More than two years in construction, the Kelowna Trades Complex is one of the College’s most ambitious capital projects to date. It was launched by a $28-million investment from the province and has been bolstered by community support. The Okanagan College Foundation kicked off the Bright Horizons campaign in October 2014 with the goal of raising $5 million for capital construction and $2 million for student and program support to complete the project.
More information about the new Trades Complex and opportunities to support the campaign can be found atwww.okanagan.bc.ca/campaign.
A challenge has been issued to local writers: go big on creativity while short on time.
Okanagan College’s English department is once again inviting up-and-coming writers to step out of their comfort zones and into the frenzied creative world of the popular 3-Hour Short Story Contest, returning Saturday, Nov. 5 at all four campuses.
The contest is open to students in Grade 11 and 12, and those attending Okanagan College. As in previous years, writers will not only be tested by a time constraint, they’ll also have to find a way to incorporate a “secret phrase” that won’t be revealed until the moment the contest begins.
“It’s an atmosphere unlike any other I’ve encountered as a writer,” says last year’s overall winner Daniel Greene, an Arts student at the College’s Penticton campus. “It challenged me, focused me and spurred me to take an idea for a story I had been turning over in my head and bring it to life.”
Greene’s winning story “Watercolours,” available online here, illustrates a moment of connection between grandmother and grandson. Despite the tight timeframe in which he had to craft the story, Greene was able to delve deeply, and explore in remarkable clarity, themes of love, loss and memory. He says the process helped him hone his craft.
“It definitely gave me confidence in myself and my abilities as a writer. I went from sharing stories with a few peers in class to having my work read by professors and other writers across the region. The feedback and affirmation I took away from that was helpful. It was the first time I thought to myself ‘Hey, I can do this. I can write.’ ”
Greene will graduate with an Associate of Arts Degree in December and plans to continue on to university to complete his Bachelor of Arts in English and Sociology. He is currently at work on a number of short stories for publication and future competitions.
The 3-Hour Short Story Contest takes place from 1 to 4 p.m. on Saturday, Nov. 5 at the College’s Salmon Arm, Vernon, Kelowna and Penticton campuses. Writers will work on College computers and will not be able to access any pre-written materials or outside sources – print or online.
Four prizes of a $250 tuition credit will be awarded, one for each campus winner. From the four campus winners, a grand prize winner will be chosen to receive an additional $250 tuition credit. The grand prize winner will also have their story published in a limited fine-print edition by the Kalamalka Press.
This contest is free but can only accommodate a limited number of entrants, so interested writers are encouraged to register online early. Deadline for entry is 12 p.m. on Friday, Nov. 4.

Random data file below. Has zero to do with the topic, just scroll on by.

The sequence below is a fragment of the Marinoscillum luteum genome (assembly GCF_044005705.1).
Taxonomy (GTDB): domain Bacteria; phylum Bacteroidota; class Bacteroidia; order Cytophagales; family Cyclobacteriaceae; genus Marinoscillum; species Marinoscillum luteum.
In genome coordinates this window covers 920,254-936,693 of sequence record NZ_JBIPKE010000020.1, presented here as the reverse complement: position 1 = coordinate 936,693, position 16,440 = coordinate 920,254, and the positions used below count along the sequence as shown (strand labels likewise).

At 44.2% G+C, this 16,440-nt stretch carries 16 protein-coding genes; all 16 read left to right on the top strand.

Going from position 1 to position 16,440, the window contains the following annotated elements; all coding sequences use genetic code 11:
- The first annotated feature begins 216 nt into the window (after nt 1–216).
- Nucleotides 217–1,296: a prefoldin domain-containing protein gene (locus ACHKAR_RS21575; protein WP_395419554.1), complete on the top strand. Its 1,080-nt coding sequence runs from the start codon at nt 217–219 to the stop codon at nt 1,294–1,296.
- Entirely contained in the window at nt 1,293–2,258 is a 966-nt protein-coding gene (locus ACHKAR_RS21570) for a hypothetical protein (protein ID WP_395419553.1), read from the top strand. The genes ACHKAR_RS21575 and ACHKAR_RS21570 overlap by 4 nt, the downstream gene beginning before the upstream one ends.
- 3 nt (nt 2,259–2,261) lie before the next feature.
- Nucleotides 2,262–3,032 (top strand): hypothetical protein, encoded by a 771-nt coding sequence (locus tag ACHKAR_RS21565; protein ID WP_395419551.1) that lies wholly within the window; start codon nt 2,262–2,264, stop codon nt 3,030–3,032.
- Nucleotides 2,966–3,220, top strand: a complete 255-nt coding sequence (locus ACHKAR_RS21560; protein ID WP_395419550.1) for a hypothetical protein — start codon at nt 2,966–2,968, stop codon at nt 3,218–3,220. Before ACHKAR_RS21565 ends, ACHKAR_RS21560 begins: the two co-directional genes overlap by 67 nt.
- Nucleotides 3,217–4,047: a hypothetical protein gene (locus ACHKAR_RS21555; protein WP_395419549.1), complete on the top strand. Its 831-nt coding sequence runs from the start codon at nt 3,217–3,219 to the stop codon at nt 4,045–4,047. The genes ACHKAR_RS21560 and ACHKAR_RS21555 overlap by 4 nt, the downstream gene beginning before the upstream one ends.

Visit www.okanagan.bc.ca/3hourwriting to sign up and to view works by previous years’ winners.
UBC researchers have isolated organisms that cause acid-rock drainage in mining operations.
“Mining waste is an environmental concern in many parts of the world and currently costs a great deal of time and money to the companies that deal with it responsibly,” says Deborah Roberts, a professor of engineering at UBC’s Okanagan campus. “Now that we have isolated the type of micro-organisms contributing to this issue, further research may help us manage them with antibiotics, like other bacterial infections.”
Acid-rock drainage is an issue that harms plants and aquatic life by changing pH levels and dissolved metal content in surface and groundwater.
The two-year UBC study isolated three types of sulphur oxidizing bacteria and two types of iron-oxidizing microbes that are active at low temperatures and contribute to the rapid production of acid in mining waste.
As part of her study, Roberts examined numerous samples of tailings from mining projects in Alberta, focusing on the types of organisms present and how they behaved at different temperatures.
According to Natural Resources Canada (NRCan), tailings are classified as byproducts that remain after the extraction and recovery of minerals from resource extraction operations. Currently, according to NRCan, there are two primary methods of long-term tailings management, which include wet or dry covers.
Wet covers require site-specific conditions that allow tailings to be continuously submerged in water, referred to as tailings ponds. Dry covers employ the use of a solid material, known as caps, such as soil to physically separate the tailings from the environment.
Roberts’ research aims to add a third treatment method to the mix, allowing mining waste to be returned to their natural state without ponds or caps.
Roberts’ study was recently published in the Canadian Journal of Microbiology. To read the full study, visit: nrcresearchpress.com/doi/abs/10.1139/cjm-2016-0137#.V__EQ_krKUl